As a result, there are very few responses to 9/11 that I think are actually crazy or even extreme. I may not agree with them since I'm entitled to my subjective preference just like everybody else, but I can understand the other perspectives and based on the premises of those perspectives and a little math, I can understand why others come to the conclusions that they do. That includes everything from doing absolutely nothing to extending the military action to Iran, Pakistan, and beyond and everything in between and/or orthogonal to those two extremes.

The one approach that makes no sense to me is to quit right in the middle of an operation. It makes no sense to stir up a hive, make the bees mad as -- well, hornets -- and then stop what you're doing. Once you start an operation against a hive, you've got to finish that operation, no matter how long it takes, even if that means staying there many years or even decades.

Stopping in the middle of the operation is exactly what were getting dangerously close to doing in Iraq. I'm very confident that is a very bad idea. I can see the merits of almost any other approach. But not that.

Friday, July 27, 2007

Manhattan Project for Energy?

The calls for the United States government to address our dependence on oil, especially foreign oil, have been increasing in frequency and intensity. For example, Rudy Giuliani, a leading candidate for president recently wrote:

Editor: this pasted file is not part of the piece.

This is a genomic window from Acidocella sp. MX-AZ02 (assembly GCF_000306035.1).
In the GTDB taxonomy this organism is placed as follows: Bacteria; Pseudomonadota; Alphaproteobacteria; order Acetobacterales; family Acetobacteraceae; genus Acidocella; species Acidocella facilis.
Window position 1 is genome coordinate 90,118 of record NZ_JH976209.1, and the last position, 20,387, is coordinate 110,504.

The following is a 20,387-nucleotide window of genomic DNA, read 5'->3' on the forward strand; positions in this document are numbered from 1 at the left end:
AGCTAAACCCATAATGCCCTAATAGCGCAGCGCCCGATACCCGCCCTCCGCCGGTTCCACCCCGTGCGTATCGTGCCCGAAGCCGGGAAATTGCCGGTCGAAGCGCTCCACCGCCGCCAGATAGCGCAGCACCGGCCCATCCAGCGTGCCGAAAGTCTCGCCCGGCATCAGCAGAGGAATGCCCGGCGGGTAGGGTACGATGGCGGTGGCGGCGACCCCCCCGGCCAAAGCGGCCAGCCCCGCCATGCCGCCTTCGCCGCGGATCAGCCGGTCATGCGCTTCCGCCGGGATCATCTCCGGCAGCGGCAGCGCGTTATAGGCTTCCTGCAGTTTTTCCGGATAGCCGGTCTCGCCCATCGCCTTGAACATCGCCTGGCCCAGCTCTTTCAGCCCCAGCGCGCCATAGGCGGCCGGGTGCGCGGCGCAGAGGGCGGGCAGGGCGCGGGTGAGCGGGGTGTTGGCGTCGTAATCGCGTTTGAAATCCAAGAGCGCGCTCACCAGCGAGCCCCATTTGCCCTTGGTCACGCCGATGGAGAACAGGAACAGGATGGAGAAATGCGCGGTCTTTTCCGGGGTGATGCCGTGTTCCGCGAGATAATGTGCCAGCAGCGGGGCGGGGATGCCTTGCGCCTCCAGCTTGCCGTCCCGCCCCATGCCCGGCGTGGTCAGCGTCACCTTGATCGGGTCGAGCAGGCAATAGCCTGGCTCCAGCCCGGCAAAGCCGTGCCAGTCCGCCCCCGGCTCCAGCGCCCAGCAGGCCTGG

I will move America toward energy independence. It will require setting goals, sticking to them and energizing the American people to achieve them.
The generally accepted wisdom seems to be that our government should embark on something like the World War II Manhattan Project for energy. I won't argue whether or not we really need to strive for energy independence in this post. For the remainder of this post, please just assume that "something" needs to be done.

Enthusiasts for big government often point to the Manhattan Project as a great success story and a reason for getting government more involved in other aspects of our lives, especially when someone conjures up some grand vision about how society ought to operate and how we ought to live. Personally, I find it a bit disconcerting that they point to a project that happened more than 60 years ago. Being successful once or twice a century doesn't instill great confidence in me. Even a broken clock is right twice a day.

Well, how about sending a man to the moon? Yes, that was a success as well. But on the less successful side, we need to consider Prohibition, the War on Poverty, the War on Drugs, etc. Indeed, the best that I can say about these other government initiatives is that they were less successful than the Manhattan Project. I'll leave it to you to decide whether they were somewhat less successful or complete disasters, but as far as achieving the stated objective, I think that it's clear that the Manhattan Project was more successful than, for example, the War on Poverty.

So what separates the more successful things that government has done from the less successful? The more successful projects were those that were not dependent on the behavior of the populace remaining static or the ability to predict changes in those behaviors over the course of the project. The Manhattan Project succeeded because those who worked on it didn't directly affect the population and the behavior of the population had no effect on the Manhattan Project. The War on Poverty was less successful because the population responded in non-positive ways to the incentives inherent in the new government policies.